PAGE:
The University of Queensland (UQ) has suspended Senate representative Drew Pavlou following their levelling of a series of misconduct allegations against him.
The UQ disciplinary panel, which revealed the 20-year-old philosophy student’s fate to him yesterday, apparently did not offer any reasons for his suspension, which will last until 2022.
In a statement, Pavlou labelled the decision “vindictive but not unexpected”, and continued his long-running adamance that the University’s targeting of him has stemmed from its ties to the Chinese Communist Party (CCP).
“This is a clear attempt to silence me for my political activism and further to nullify my senate term and destroy the democratic process that put me there.”
Pavlou’s suspension will last throughout the remainder of his term as an elected representative on the University’s Senate, which he deemed ‘convenient’.
Last Wednesday, Pavlou and his lawyer, Tony Morris QC, walked out of a disciplinary hearing at the University, calling it a “kangaroo court” and claiming that he had been denied access to documents that supposedly show UQ’s collusion with the Chinese government.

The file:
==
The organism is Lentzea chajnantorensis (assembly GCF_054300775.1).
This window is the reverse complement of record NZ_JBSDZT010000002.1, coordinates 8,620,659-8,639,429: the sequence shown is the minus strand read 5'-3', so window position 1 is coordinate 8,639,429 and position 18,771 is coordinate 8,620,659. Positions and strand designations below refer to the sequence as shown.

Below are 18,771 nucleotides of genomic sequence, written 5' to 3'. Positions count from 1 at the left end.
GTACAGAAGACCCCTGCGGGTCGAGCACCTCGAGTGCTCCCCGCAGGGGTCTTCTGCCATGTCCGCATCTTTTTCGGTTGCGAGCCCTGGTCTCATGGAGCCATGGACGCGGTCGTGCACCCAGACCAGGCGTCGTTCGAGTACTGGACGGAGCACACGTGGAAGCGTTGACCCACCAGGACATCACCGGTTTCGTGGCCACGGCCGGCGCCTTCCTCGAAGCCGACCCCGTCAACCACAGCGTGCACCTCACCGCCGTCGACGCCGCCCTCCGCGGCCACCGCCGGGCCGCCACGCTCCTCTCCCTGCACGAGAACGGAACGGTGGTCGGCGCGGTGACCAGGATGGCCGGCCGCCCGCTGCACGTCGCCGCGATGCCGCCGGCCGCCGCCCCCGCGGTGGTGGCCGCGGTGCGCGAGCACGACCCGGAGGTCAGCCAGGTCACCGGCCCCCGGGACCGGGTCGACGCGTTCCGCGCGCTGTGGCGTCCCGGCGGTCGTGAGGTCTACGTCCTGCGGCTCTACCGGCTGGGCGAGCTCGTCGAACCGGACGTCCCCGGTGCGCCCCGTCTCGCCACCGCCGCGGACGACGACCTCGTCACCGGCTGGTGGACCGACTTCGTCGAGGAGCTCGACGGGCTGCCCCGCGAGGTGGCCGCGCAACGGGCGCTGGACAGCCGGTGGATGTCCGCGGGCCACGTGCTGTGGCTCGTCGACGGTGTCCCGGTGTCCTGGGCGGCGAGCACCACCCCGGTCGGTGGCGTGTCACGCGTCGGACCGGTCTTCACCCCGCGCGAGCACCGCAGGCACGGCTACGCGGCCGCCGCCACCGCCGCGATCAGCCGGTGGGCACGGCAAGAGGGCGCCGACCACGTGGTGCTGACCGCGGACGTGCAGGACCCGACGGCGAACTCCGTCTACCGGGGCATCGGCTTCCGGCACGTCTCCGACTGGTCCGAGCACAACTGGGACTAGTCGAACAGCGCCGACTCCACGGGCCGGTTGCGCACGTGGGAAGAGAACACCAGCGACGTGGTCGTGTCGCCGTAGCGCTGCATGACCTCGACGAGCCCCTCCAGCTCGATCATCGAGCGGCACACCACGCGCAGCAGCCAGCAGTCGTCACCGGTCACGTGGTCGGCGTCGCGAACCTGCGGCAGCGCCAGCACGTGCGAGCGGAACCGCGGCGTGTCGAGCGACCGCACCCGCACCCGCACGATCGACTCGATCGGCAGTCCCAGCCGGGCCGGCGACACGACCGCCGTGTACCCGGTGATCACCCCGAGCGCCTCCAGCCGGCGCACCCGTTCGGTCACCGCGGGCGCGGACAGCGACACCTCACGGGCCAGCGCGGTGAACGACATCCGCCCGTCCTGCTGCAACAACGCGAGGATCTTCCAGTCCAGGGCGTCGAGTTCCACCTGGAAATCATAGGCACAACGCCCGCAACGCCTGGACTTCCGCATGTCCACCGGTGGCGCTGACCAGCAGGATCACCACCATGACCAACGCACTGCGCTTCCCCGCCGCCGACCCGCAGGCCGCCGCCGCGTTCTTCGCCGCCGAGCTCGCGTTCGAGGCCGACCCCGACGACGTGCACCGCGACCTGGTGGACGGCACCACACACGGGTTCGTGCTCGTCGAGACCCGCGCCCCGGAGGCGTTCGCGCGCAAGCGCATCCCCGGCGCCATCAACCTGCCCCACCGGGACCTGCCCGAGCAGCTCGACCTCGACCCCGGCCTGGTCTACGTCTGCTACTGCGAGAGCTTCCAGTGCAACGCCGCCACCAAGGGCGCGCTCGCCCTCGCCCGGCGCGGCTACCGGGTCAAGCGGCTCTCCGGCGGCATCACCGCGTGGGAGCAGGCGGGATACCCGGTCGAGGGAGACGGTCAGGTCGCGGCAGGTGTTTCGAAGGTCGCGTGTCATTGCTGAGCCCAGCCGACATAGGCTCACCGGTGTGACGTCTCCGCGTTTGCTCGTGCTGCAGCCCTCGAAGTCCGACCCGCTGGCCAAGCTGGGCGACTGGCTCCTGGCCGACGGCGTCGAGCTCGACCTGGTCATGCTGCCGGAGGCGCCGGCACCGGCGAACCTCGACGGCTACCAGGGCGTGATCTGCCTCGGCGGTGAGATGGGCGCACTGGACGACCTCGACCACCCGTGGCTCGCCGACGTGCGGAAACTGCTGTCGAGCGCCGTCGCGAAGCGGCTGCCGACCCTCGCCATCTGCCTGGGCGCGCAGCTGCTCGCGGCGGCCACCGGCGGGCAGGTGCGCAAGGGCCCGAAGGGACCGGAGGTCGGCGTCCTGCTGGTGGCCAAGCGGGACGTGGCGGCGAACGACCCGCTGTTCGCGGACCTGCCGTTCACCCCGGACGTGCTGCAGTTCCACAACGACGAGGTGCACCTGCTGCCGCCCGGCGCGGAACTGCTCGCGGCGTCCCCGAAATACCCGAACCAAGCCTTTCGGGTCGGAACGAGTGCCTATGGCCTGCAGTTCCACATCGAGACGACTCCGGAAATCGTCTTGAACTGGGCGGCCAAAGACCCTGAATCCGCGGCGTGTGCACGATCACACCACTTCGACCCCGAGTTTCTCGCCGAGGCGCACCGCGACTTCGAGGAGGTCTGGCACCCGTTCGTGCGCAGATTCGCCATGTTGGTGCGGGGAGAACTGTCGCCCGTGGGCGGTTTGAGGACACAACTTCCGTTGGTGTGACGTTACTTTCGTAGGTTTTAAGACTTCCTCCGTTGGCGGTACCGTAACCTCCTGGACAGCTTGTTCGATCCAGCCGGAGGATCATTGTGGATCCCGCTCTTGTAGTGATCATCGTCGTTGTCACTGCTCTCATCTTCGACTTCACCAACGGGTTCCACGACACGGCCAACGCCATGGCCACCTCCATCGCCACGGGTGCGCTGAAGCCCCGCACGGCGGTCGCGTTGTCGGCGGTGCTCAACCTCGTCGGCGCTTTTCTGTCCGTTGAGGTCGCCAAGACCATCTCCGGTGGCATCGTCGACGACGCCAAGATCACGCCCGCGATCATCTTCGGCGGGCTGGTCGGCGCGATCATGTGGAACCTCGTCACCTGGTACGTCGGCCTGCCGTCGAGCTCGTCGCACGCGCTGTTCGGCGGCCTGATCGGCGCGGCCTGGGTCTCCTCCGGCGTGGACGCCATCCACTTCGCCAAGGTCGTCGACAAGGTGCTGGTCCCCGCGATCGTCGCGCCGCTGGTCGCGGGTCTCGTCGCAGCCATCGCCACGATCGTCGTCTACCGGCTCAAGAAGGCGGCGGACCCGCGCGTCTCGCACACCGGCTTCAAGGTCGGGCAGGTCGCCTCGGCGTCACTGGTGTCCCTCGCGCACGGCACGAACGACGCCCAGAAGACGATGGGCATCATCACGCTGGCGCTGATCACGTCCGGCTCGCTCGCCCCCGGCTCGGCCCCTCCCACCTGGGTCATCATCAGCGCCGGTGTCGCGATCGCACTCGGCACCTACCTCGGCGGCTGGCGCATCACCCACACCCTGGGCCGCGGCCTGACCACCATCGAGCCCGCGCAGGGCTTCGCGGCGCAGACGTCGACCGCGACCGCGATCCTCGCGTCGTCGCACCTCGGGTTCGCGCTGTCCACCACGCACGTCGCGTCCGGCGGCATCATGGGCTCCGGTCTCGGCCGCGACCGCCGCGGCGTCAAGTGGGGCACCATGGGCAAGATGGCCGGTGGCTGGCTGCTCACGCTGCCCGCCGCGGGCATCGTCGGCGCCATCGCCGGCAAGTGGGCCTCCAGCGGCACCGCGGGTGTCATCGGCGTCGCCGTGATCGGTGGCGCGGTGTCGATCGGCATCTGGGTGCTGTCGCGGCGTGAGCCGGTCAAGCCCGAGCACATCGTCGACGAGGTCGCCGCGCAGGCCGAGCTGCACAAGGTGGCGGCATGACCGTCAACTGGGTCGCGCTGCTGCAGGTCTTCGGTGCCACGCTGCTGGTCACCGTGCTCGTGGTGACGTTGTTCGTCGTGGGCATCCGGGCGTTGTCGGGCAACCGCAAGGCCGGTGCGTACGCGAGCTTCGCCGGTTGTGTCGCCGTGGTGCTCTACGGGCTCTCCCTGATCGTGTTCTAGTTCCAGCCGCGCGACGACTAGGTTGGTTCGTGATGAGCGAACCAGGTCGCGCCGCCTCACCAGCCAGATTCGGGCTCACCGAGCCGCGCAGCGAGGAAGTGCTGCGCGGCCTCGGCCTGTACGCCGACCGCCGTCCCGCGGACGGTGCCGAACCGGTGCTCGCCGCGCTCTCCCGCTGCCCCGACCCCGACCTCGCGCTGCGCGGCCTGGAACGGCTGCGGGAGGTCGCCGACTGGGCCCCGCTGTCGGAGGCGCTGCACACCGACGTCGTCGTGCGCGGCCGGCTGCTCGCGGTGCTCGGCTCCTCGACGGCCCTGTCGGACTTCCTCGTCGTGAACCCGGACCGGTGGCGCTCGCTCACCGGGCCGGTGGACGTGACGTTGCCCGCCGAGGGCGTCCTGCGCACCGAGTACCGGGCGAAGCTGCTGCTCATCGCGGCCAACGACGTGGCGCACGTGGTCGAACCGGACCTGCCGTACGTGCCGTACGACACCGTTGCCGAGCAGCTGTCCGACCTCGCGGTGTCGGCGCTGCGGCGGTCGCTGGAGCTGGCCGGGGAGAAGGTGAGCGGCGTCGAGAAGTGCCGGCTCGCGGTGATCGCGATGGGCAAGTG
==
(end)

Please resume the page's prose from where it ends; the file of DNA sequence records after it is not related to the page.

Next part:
The instances of Pavlou’s misconduct outlined ranged from allegedly damaging UQ’s reputations through appearing to speak on behalf of the University through pro-Hong Kong Facebook posts, to using a pen that was in a University book store and returning it to a shelf.
Pavlou gained notable media attention last year after a demonstration he organised in support of the Hong Kong independence movement was met with pro-Beijing protesters, who assaulted him.
Following his announcement of the suspension on Twitter yesterday evening, Pavlou promised to “immediately appeal to the Supreme Court” regarding the decision.